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My cat broke a tooth. Should we take her to the vet or let it heal naturally?

Dear Sinéad, Siouxsie and Thomas:
Kitty has broken a canine. It looks as if it has just snapped off. We should like to know whether it is best policy to have the tooth taken out or whether to just leave it to nature to heal. Kitty is eight months old and has just had her neutering operation so if possible we would like to save her from another vets visit if it isn't necessary. What do you think?

Thanks,
Linda

Sinéad: Well, Linda, think about this for a moment. If you broke or chipped a tooth, how would you feel?

Siouxsie: If you chip a tooth, it's inconvenient and annoying, but generally not too painful. If Kitty's fang is broken off close to the end of the tooth, you could probably wait a little while.

Thomas: But if the tooth is broken off close to the gum, and particularly if the nerve is exposed, it could be quite painful. The closer to the nerve the break is, the more sensitive the tooth will be to extremes in temperature and the like.

Sinéad: Cats have all their adult teeth by the time they're about three months old, so at eight months of age, Kitty's not going to grow any new teeth.

Siouxsie: And, of course, teeth don't heal by themselves. Once a tooth is broken, it's broken for good.

Thomas: And there's no cosmetic dentistry -- caps and the like -- for cats, either. So, now that the tooth is broken, that's the way it's going to be for the rest of Kitty's life. Unless it falls out or is removed, of course.

Sinéad: Healthy teeth don't break from minor impacts. While your kitty could chip a tooth from chewing on a prey animal with hard bones, a break closer to the root of the tooth could be a result of a road accident or a fall. It could also be the result of tooth decay, which is more common than you might think.

Siouxsie: Considering your kitty's age, it's pretty unlikely that she's suffering from tooth decay. However, she could have had an accident. Look for other signs of injury such as ragged claws or scuff marks on the fur or skin.

Thomas: If you see any symptoms that would suggest a more serious injury -- dizziness, bleeding, unevenly dilated pupils, nausea, lethargy, or lameness, for example -- get the cat to a vet right away.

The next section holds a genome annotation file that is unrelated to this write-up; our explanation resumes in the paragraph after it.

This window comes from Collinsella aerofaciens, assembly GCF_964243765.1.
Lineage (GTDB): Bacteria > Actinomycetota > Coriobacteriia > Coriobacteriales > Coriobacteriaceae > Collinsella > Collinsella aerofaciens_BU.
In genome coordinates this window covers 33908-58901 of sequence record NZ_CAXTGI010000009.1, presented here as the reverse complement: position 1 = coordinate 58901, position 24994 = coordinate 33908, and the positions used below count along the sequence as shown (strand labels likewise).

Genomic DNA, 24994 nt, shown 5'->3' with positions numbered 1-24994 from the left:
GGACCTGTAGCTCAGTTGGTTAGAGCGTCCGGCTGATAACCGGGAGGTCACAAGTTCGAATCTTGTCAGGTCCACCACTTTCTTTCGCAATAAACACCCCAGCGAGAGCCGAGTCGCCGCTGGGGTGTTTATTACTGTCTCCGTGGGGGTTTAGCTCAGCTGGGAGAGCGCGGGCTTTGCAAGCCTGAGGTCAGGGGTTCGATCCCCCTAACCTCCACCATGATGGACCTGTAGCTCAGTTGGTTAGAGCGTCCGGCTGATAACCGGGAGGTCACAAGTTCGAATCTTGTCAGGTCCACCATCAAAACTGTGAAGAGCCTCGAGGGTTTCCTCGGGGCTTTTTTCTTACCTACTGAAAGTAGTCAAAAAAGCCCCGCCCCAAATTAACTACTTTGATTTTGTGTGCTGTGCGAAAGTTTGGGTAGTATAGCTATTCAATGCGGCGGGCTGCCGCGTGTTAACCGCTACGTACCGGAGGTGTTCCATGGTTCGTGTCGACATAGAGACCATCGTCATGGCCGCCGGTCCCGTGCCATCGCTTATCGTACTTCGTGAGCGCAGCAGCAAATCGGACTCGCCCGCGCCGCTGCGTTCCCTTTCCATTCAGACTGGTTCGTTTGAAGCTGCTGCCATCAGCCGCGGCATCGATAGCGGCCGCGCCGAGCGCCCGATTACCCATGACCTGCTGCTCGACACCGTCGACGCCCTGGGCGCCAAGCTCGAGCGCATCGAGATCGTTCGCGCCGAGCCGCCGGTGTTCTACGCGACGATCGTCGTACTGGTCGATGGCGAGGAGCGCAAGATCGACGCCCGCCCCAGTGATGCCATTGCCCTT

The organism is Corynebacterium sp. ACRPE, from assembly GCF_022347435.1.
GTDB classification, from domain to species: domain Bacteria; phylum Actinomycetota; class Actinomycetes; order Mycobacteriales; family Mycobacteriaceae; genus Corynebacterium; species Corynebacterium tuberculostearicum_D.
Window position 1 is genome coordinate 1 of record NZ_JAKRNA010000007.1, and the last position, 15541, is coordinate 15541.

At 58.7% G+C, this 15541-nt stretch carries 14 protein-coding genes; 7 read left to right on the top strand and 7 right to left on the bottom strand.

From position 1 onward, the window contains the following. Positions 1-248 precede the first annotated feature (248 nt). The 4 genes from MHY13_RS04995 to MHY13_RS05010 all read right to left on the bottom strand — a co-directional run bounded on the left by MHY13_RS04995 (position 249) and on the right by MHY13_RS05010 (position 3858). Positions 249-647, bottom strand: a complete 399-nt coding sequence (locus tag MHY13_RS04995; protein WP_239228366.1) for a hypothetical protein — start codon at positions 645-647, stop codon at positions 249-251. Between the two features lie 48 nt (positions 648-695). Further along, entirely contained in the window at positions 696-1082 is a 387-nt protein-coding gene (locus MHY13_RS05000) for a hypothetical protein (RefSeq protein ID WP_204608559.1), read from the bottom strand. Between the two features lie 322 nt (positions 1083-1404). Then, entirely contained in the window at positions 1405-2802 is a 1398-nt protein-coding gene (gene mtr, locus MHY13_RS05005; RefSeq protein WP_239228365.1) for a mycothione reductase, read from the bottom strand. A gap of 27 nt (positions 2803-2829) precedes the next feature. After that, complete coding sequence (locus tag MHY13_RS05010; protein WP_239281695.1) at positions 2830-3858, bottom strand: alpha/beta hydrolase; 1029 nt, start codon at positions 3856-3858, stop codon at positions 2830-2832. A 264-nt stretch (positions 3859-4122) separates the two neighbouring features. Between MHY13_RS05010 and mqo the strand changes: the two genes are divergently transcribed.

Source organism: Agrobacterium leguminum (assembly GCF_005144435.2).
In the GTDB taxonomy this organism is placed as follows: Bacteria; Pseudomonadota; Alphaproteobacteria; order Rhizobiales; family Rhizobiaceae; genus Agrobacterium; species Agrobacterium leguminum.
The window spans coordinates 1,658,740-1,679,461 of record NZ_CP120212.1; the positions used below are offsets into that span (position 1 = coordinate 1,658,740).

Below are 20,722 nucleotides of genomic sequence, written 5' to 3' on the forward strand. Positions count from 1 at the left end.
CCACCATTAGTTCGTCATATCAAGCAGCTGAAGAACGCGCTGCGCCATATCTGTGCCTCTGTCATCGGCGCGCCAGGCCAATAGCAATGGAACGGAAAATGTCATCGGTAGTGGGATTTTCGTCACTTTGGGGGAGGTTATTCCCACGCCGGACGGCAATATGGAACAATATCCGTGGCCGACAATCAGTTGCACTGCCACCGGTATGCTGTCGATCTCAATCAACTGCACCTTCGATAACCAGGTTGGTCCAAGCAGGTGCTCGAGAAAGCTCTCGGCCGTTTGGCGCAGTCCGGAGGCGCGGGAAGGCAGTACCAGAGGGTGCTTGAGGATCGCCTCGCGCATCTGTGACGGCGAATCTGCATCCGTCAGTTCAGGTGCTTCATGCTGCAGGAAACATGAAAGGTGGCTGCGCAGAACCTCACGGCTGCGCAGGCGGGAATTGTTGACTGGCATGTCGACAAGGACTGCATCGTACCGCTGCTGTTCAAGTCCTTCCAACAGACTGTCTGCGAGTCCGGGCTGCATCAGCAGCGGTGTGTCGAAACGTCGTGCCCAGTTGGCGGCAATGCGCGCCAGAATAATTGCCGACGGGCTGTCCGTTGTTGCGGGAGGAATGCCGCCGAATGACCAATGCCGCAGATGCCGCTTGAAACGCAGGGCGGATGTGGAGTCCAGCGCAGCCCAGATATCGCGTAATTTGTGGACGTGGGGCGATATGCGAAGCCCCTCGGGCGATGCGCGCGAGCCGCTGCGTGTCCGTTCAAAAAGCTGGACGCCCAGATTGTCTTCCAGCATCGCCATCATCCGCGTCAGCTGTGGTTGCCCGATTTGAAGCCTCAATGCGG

Sinéad: We would recommend that you call your vet and ask for his or her advice about how best to deal with Kitty's broken tooth.

Siouxsie: Your vet may want to examine Kitty to determine if the break is causing pain or discomfort. If the break is causing discomfort, or if Kitty has developed an abscess at the root of the broken tooth, the vet will want to remove the tooth. However, if this is not the case, Kitty should be okay for a while.

Thomas: If the vet tells you that it's okay not to remove the tooth, you will want to keep an eye on Kitty and look for signs of discomfort.

Sinéad: But be advised that cats are very good at hiding pain. This is an ancient survival strategy.

Siouxsie: If Kitty is having tooth pain, you may see her chewing only on one side of her mouth, dropping food, or perhaps swallowing her kibble whole rather than chewing it. You may also see her pawing at her mouth or cheek.

Thomas: If she is in extreme pain, she will stop eating entirely. This is an emergency. Cats can get very sick if they stop eating and lose weight quickly.

Sinéad: If you see any of these signs, or if you see swelling in her cheeks or mouth, contact your vet immediately, especially if these symptoms are accompanied by lethargy or fever.

Siouxsie: It is also possible that the broken tooth could irritate the tissue on the inside of Kitty's cheek. If the broken part rubs against the soft flesh in that area, this could cause a sore spot in Kitty's mouth.

Thomas: Again, if you see her pawing at her cheek, check to see if there is a red or raw area on the inside of the cheek where the broken tooth may be rubbing. Your vet may be able to either smooth the tooth down (if the tooth is viable and not decayed) or remove the tooth, which will alleviate the discomfort.

Sinéad: A couple of years back, we wrote a column about basic dental care for cats. This will give you more information about how to examine your cat's teeth and gums, what a healthy mouth looks (and smells) like, and other information.

Siouxsie: We hope this helps, Linda, and that Kitty's tooth is just fine.

Got a question? Need some advice? E-mail us at advice@paws-and-effect.com. None of the material in this column is meant to be a substitute for regular veterinary care.